Gold rose again yesterday in dollars and other currencies, especially sterling which fell against nearly all currencies (see chart below). Gold is currently trading at $1,244/oz and in Euro, GBP, CHF, and JPY terms, gold is trading at €1,008/oz, £830/oz, CHF 1,328/oz, JPY 109,574/oz respectively.
The worse than expected US private sector job data saw the dollar come under pressure which led to safe haven demand for gold. Despite last week’s marginal decrease, gold ended the month of June higher by 2.5%. Gold ended May higher by 3% and ended May higher by 6%. For the second quarter, gold ended up by 12%, its seventh consecutive quarterly gain. For the first quarter of this year, gold rose by 1.7%. On a year to date basis, gold is higher by 13.2%.
Gold in USD – 1 Year (Daily) with 50 and 200 Day Moving Averages. Click on image to view full size.
Technically and from a momentum perspective the trend on gold remains up and yet gold is climbing a classic wall of worry in typical bull market fashion with skepticism and ‘gold bubble’ talk remaining high. Indeed, it is arguable that the technical picture and the fundamentals are as sound as ever for gold especially given the increasing concern about the fate of fiat currencies. Investors are as ever well advised to diversify and buy and hold for the long term rather than trying to ‘time the market’. Market timers waiting for the perfect pull back and buy signal will likely continue to be disappointed.
Click on image to view full size.
Gold and silver appear to be consolidating at these levels and a period of profit taking is to be expected after their recent rise in price. Friday’s Non Farm-Payrolls may give direction and another negative employment report could lead to a safe haven bid coming into the gold market. Gold usually trends lower in the first part of the third quarter and in the quieter summer ‘doldrums’ months when physical demand declines (particularly from India) but concerns about sovereign debt issues and about the outlook for fiat currencies should see gold supported this summer.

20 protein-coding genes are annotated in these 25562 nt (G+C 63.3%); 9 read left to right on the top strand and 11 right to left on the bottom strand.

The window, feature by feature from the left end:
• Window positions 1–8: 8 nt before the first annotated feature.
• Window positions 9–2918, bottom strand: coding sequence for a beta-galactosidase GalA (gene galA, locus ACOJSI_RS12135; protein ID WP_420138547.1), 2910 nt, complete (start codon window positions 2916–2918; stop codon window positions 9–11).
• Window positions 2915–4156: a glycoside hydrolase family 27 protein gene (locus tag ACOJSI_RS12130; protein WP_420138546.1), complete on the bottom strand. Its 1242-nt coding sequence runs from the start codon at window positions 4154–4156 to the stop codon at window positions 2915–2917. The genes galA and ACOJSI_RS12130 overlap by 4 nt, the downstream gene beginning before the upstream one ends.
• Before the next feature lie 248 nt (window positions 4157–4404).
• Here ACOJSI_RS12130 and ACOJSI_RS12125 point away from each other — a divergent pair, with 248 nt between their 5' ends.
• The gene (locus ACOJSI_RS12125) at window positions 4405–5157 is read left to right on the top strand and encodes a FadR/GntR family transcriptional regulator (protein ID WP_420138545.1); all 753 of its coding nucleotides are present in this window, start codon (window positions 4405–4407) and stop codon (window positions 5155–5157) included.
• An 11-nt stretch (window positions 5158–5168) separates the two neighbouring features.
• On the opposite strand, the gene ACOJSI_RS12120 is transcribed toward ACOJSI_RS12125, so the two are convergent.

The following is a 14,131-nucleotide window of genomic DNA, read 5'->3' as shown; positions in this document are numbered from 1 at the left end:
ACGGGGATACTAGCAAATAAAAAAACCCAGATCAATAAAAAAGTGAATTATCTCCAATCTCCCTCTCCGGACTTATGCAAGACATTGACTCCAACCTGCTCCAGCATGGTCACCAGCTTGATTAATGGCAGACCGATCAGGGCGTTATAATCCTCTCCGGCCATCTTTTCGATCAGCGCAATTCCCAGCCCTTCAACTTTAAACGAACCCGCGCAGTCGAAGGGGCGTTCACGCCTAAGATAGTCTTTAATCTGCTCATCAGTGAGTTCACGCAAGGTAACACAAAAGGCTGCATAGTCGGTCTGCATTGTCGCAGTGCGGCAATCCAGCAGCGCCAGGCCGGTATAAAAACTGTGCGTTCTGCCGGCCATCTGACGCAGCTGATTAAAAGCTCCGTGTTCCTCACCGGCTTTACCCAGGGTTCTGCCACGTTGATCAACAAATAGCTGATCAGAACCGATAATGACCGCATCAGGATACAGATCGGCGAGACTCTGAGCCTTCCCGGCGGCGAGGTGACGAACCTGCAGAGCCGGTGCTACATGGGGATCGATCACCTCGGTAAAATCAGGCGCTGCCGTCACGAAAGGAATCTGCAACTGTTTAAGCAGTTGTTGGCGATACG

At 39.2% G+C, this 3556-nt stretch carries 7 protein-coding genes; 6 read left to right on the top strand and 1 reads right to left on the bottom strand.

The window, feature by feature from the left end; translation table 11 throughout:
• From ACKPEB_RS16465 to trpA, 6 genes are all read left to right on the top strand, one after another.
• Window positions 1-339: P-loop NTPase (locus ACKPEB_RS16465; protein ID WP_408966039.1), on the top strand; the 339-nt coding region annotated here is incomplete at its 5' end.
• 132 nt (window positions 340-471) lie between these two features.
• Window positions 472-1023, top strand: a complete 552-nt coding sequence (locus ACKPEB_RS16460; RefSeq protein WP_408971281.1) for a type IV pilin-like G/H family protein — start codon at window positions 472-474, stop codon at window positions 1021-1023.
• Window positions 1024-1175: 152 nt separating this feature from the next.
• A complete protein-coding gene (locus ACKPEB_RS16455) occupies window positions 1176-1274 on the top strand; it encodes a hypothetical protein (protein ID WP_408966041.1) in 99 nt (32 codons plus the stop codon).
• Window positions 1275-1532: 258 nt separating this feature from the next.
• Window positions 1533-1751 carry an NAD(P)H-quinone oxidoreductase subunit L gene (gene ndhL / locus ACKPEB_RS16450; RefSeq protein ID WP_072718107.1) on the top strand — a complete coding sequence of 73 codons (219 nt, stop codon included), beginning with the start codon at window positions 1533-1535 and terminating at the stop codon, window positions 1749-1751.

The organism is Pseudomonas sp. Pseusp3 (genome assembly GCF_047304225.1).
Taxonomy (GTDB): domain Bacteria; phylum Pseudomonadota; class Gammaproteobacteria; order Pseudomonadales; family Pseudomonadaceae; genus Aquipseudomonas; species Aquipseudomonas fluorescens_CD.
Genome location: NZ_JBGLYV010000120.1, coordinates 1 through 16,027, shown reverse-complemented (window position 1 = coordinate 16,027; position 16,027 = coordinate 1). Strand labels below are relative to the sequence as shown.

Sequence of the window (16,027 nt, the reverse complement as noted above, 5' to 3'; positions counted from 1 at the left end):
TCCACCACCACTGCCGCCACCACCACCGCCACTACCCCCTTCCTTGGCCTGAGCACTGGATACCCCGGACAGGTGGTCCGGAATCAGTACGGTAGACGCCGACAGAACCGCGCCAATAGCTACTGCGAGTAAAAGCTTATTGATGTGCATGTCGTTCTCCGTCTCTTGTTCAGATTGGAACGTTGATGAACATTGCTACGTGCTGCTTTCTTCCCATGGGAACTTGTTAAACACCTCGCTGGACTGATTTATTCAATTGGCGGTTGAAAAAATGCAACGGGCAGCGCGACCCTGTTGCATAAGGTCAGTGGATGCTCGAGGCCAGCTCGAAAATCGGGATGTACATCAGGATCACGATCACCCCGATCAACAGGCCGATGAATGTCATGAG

Especially as investment and central bank demand looks set to remain robust due to the very uncertain financial and economic outlook. Added to the recent host of negative economic data is the fact that commodity shipping costs as measured by the Baltic Dry Index extended their longest losing streak in almost five years (the lowest since October 2009) yesterday. The 24th consecutive drop, the longest losing streak since August 2005, does not bode well for the global economy and thus for the outlook for commodities or equities.
Continuing central bank diversification into gold was seen in the news that the Russian central bank had bought a further 22.46 tonnes of gold in May – adding to their significant currency reserves again. Meanwhile the IMF which is facing fiscal challenges due to the sovereign debt crisis has continued to gradually sell its gold reserves and sold 15.25 tonnes in May (see NEWS below).
Gold in GBP – 30 Day (Tick). Click on image to view full size.
Silver ended higher by 39 cents (1.4%) at $18.70 an ounce yesterday. For the second quarter, silver ended higher by 3.1%. For the month of June, silver ended marginally higher. Last week, silver ended lower by 0.4%. For May, silver shed 1.1%. For the month of April, silver ended higher by 4.1%. For the first quarter of this year, silver rose by 3%. On a year to date basis, silver is higher by 6.1%.